Staunton, June 1 – “Russians are certain that everything is bad but that things will become still worse,” Svobodnaya pressa commentator Olga Slabada says; or at least that is the conclusion one can draw from the results of recent polls conducted even by the pro-Kremlin VTsIOM agency.
She says that the agency’s most recent index of Russian assessments of the situation (wciom.ru/news/ratings/indeksy_soc_nastroenij/) shows that Russian attitudes plunged even more in April as the government began to introduce counter-pandemic measures than they had at the time of the pension reform (svpressa.ru/politic/article/266941/).
What is especially striking, Slabada continues, is that only one percent of Russians surveyed said the current situation gives them optimism about the future, and 72 percent of the sample said that the times ahead would be difficult, possibly even more difficult than those they now confront.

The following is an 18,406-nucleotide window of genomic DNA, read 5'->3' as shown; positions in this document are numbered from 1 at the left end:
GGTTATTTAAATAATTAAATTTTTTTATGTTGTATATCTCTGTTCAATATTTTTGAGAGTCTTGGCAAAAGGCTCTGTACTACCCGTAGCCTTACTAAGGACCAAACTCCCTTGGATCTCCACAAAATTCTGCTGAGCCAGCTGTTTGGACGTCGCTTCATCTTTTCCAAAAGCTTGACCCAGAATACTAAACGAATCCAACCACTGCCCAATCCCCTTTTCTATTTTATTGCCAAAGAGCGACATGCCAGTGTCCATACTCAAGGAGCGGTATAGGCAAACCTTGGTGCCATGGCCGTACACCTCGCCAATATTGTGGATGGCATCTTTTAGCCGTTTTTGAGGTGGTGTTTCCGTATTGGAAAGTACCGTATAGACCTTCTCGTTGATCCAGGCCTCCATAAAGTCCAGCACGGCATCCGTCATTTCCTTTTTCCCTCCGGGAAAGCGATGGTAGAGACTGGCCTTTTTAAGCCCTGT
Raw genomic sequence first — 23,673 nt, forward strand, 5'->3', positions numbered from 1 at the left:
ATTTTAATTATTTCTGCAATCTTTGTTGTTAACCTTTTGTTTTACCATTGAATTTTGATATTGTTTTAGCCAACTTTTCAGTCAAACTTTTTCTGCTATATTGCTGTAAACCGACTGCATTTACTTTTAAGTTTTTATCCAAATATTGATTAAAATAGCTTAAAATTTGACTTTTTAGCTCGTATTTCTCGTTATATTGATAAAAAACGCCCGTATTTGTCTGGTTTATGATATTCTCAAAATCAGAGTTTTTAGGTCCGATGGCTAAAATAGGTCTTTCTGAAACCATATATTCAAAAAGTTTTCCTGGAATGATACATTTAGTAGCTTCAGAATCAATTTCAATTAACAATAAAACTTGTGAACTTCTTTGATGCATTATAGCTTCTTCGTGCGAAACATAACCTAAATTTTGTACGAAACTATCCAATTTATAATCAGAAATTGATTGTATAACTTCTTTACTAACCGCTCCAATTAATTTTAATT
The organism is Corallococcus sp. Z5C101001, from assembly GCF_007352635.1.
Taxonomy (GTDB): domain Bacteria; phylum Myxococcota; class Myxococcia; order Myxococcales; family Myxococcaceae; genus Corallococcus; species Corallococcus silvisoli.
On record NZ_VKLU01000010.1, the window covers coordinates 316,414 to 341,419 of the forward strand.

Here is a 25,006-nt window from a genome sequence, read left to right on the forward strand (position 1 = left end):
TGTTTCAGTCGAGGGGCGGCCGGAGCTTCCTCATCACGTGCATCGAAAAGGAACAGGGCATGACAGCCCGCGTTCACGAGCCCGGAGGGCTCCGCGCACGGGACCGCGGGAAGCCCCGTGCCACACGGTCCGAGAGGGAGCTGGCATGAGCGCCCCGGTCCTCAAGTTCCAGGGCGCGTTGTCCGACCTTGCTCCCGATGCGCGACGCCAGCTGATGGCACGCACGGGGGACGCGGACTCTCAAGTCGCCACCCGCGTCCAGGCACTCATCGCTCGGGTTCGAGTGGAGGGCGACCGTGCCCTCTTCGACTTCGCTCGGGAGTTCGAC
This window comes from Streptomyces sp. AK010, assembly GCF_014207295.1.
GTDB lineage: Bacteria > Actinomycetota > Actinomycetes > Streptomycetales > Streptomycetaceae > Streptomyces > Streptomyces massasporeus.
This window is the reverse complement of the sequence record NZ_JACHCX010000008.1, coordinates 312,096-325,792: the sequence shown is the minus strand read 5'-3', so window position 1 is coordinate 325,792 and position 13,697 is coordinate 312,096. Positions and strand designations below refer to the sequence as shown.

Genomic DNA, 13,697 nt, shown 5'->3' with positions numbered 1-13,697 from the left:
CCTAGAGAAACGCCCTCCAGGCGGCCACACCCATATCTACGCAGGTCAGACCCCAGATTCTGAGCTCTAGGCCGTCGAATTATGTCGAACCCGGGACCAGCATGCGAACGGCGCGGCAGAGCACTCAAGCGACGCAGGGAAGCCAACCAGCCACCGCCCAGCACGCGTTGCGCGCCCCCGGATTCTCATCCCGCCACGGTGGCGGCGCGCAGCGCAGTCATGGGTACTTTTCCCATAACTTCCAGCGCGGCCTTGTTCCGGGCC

Judging from everything VTsIOM has reported, however, “Russians do not intend to confirm their depression into aggression.” Only one Russian in four says that he or she is ready to take part in protests, almost exactly the same percentage as the polling agency measured a year earlier.
Social psychologist Aleksey Roshchin says that the current pessimism of Russians reflects the fact that the country is now in stagnation and “people do not expect anything except bad.” But if new ideas and new people come into positions of authority, the situation could change quickly in a more positive direction.
“Attitudes will improve if fundamental changes in economic policy are announced,” he says. “For example, if the powers give the people money” as Aleksey Navalny has urged. “Or if new people with ne ambitious programs concerning universal employment should appear on the scene.”
Roshchin says the difference between how Russians feel about the state of the country where they are almost unanimously negative and how they feel about their own lives where they are far more optimistic reflects among other things the positive steps regional officials and private entrepreneurs have taken that people have made use of and reacted positively to.
But that positive view, Slabada says, must be assessed in conjunction with the fact that “two-thirds of the population are still inclined pessimistically about the economic situation and expect things to get worse.”